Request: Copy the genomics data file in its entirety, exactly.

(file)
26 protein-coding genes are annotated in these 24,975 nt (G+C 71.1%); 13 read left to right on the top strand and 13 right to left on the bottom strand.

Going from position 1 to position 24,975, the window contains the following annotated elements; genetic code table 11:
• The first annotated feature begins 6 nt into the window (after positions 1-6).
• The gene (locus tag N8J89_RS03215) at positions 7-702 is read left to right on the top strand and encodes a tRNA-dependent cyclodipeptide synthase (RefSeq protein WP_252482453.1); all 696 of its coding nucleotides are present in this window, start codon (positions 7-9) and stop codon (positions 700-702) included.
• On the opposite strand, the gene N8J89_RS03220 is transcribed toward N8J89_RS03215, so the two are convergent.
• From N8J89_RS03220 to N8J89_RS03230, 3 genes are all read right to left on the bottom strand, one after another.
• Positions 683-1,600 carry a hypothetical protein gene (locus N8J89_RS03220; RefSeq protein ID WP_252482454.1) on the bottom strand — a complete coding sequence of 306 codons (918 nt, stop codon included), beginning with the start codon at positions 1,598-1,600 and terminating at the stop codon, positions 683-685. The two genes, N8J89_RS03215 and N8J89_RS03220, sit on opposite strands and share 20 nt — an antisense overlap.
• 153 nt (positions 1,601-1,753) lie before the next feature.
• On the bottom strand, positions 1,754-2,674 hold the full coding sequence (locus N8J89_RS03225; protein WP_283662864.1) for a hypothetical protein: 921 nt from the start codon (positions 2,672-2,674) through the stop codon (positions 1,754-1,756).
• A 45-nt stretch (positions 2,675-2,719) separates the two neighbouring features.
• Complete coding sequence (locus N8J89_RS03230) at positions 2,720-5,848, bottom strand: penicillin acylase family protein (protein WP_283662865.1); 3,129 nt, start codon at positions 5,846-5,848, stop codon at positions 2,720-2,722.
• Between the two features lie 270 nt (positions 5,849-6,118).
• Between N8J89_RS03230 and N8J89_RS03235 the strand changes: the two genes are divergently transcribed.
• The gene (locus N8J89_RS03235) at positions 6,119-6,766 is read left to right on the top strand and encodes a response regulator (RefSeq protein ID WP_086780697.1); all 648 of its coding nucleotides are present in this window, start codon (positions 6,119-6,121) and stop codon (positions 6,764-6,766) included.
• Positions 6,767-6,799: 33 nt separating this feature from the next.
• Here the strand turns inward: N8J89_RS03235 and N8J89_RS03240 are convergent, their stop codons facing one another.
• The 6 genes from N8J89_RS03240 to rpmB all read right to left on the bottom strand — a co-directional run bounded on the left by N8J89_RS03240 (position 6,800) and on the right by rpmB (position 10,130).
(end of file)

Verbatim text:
26 protein-coding genes are annotated in these 24,975 nt (G+C 71.1%); 13 read left to right on the top strand and 13 right to left on the bottom strand.

Going from position 1 to position 24,975, the window contains the following annotated elements; genetic code table 11:
• The first annotated feature begins 6 nt into the window (after positions 1-6).
• The gene (locus tag N8J89_RS03215) at positions 7-702 is read left to right on the top strand and encodes a tRNA-dependent cyclodipeptide synthase (RefSeq protein WP_252482453.1); all 696 of its coding nucleotides are present in this window, start codon (positions 7-9) and stop codon (positions 700-702) included.
• On the opposite strand, the gene N8J89_RS03220 is transcribed toward N8J89_RS03215, so the two are convergent.
• From N8J89_RS03220 to N8J89_RS03230, 3 genes are all read right to left on the bottom strand, one after another.
• Positions 683-1,600 carry a hypothetical protein gene (locus N8J89_RS03220; RefSeq protein ID WP_252482454.1) on the bottom strand — a complete coding sequence of 306 codons (918 nt, stop codon included), beginning with the start codon at positions 1,598-1,600 and terminating at the stop codon, positions 683-685. The two genes, N8J89_RS03215 and N8J89_RS03220, sit on opposite strands and share 20 nt — an antisense overlap.
• 153 nt (positions 1,601-1,753) lie before the next feature.
• On the bottom strand, positions 1,754-2,674 hold the full coding sequence (locus N8J89_RS03225; protein WP_283662864.1) for a hypothetical protein: 921 nt from the start codon (positions 2,672-2,674) through the stop codon (positions 1,754-1,756).
• A 45-nt stretch (positions 2,675-2,719) separates the two neighbouring features.
• Complete coding sequence (locus N8J89_RS03230) at positions 2,720-5,848, bottom strand: penicillin acylase family protein (protein WP_283662865.1); 3,129 nt, start codon at positions 5,846-5,848, stop codon at positions 2,720-2,722.
• Between the two features lie 270 nt (positions 5,849-6,118).
• Between N8J89_RS03230 and N8J89_RS03235 the strand changes: the two genes are divergently transcribed.
• The gene (locus N8J89_RS03235) at positions 6,119-6,766 is read left to right on the top strand and encodes a response regulator (RefSeq protein ID WP_086780697.1); all 648 of its coding nucleotides are present in this window, start codon (positions 6,119-6,121) and stop codon (positions 6,764-6,766) included.
• Positions 6,767-6,799: 33 nt separating this feature from the next.
• Here the strand turns inward: N8J89_RS03235 and N8J89_RS03240 are convergent, their stop codons facing one another.
• The 6 genes from N8J89_RS03240 to rpmB all read right to left on the bottom strand — a co-directional run bounded on the left by N8J89_RS03240 (position 6,800) and on the right by rpmB (position 10,130).